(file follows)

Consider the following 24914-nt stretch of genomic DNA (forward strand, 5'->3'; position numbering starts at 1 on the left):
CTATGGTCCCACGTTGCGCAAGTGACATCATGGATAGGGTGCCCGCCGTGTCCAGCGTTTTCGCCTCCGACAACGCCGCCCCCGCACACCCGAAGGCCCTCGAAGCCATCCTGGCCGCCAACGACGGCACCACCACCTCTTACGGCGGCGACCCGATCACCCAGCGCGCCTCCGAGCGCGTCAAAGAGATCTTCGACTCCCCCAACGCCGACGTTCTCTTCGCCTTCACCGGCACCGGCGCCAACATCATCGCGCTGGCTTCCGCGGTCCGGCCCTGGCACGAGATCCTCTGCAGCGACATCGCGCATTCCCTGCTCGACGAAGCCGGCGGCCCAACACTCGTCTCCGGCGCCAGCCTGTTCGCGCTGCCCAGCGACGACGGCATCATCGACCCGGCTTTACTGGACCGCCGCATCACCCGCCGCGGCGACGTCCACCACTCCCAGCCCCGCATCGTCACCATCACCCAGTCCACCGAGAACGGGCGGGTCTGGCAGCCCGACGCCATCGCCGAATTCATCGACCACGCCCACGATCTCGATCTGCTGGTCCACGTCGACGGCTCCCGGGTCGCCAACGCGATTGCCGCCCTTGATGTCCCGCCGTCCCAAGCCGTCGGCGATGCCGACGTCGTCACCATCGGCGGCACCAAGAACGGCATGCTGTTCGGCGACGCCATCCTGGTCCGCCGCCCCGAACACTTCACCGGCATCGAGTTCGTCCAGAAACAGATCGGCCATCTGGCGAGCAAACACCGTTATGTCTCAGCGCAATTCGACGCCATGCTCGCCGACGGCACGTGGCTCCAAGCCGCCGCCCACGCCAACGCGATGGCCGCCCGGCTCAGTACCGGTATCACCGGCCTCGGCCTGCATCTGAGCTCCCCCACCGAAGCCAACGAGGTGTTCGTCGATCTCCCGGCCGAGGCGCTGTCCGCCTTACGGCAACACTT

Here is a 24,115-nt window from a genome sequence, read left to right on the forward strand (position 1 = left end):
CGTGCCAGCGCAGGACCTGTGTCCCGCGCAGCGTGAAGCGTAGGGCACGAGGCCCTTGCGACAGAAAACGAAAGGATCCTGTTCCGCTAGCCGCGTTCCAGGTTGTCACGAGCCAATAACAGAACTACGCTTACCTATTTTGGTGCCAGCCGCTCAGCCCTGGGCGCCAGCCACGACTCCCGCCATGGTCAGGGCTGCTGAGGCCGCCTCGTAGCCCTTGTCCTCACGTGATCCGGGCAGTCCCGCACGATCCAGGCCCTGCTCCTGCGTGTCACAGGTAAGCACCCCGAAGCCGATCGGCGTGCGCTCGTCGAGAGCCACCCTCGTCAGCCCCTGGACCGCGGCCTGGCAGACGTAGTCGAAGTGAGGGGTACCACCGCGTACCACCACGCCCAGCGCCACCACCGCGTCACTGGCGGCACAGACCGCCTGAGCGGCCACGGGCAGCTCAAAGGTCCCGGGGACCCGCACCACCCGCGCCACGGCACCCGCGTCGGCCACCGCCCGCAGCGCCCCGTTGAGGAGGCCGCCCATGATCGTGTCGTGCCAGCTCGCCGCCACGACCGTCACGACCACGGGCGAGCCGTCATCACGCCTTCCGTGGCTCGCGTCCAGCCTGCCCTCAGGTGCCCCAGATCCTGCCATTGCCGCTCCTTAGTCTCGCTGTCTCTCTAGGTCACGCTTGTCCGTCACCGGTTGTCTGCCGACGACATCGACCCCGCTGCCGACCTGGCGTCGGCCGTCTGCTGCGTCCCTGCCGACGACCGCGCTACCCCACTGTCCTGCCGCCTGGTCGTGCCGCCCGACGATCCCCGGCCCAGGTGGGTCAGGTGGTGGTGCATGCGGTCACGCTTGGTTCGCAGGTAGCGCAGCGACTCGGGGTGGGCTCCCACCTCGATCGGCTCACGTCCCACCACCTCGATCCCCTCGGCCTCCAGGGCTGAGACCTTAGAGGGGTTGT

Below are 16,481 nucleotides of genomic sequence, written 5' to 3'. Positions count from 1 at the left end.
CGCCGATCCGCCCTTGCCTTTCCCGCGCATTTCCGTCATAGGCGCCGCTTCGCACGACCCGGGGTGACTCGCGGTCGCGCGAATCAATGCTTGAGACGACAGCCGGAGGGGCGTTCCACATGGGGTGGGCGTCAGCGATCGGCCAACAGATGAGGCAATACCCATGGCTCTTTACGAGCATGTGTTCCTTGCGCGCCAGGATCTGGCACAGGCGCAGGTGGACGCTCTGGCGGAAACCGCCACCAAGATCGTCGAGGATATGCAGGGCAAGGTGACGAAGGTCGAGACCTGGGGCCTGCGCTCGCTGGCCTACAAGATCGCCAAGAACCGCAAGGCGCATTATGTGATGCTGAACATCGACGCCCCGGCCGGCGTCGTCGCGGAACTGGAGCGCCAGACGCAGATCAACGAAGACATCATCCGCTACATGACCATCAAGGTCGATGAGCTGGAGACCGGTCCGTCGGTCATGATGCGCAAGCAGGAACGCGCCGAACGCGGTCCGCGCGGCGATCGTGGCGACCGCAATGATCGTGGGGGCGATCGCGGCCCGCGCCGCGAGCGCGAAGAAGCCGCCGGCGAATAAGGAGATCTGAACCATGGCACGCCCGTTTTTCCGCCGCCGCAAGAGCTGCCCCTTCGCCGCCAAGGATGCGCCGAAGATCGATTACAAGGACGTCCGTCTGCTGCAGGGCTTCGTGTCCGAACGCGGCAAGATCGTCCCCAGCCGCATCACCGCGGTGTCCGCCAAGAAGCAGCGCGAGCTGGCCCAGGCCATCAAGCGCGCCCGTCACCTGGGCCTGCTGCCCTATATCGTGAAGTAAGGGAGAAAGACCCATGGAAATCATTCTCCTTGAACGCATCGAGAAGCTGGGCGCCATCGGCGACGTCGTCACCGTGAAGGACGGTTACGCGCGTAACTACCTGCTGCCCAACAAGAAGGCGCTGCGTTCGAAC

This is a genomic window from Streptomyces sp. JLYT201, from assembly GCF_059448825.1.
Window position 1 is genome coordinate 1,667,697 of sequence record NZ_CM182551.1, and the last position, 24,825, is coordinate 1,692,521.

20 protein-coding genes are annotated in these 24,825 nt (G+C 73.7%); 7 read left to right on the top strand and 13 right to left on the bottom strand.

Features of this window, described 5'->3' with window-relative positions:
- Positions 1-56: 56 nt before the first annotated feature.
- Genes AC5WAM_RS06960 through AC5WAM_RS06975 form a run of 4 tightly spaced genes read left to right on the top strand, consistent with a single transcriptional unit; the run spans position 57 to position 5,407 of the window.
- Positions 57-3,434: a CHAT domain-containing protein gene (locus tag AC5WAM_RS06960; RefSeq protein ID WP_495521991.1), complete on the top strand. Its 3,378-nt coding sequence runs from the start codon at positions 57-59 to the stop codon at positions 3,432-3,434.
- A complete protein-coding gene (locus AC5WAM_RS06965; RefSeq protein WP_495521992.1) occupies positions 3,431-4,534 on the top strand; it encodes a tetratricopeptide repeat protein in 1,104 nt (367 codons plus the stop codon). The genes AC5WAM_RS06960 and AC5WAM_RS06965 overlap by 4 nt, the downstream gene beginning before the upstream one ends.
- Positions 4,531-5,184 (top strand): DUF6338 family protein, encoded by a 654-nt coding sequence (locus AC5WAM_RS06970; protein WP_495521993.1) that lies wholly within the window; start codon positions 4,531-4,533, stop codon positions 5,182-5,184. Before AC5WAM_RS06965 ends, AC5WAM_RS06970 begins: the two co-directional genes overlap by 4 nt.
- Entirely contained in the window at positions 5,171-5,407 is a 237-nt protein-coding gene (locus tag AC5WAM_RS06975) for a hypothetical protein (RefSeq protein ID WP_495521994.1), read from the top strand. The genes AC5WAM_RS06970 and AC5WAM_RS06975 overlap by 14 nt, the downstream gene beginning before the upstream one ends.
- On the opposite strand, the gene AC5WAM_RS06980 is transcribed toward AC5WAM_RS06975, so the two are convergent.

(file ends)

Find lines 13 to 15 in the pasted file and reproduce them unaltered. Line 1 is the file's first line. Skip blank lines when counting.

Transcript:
- Positions 57-3,434: a CHAT domain-containing protein gene (locus tag AC5WAM_RS06960; RefSeq protein ID WP_495521991.1), complete on the top strand. Its 3,378-nt coding sequence runs from the start codon at positions 57-59 to the stop codon at positions 3,432-3,434.
- A complete protein-coding gene (locus AC5WAM_RS06965; RefSeq protein WP_495521992.1) occupies positions 3,431-4,534 on the top strand; it encodes a tetratricopeptide repeat protein in 1,104 nt (367 codons plus the stop codon). The genes AC5WAM_RS06960 and AC5WAM_RS06965 overlap by 4 nt, the downstream gene beginning before the upstream one ends.
- Positions 4,531-5,184 (top strand): DUF6338 family protein, encoded by a 654-nt coding sequence (locus AC5WAM_RS06970; protein WP_495521993.1) that lies wholly within the window; start codon positions 4,531-4,533, stop codon positions 5,182-5,184. Before AC5WAM_RS06965 ends, AC5WAM_RS06970 begins: the two co-directional genes overlap by 4 nt.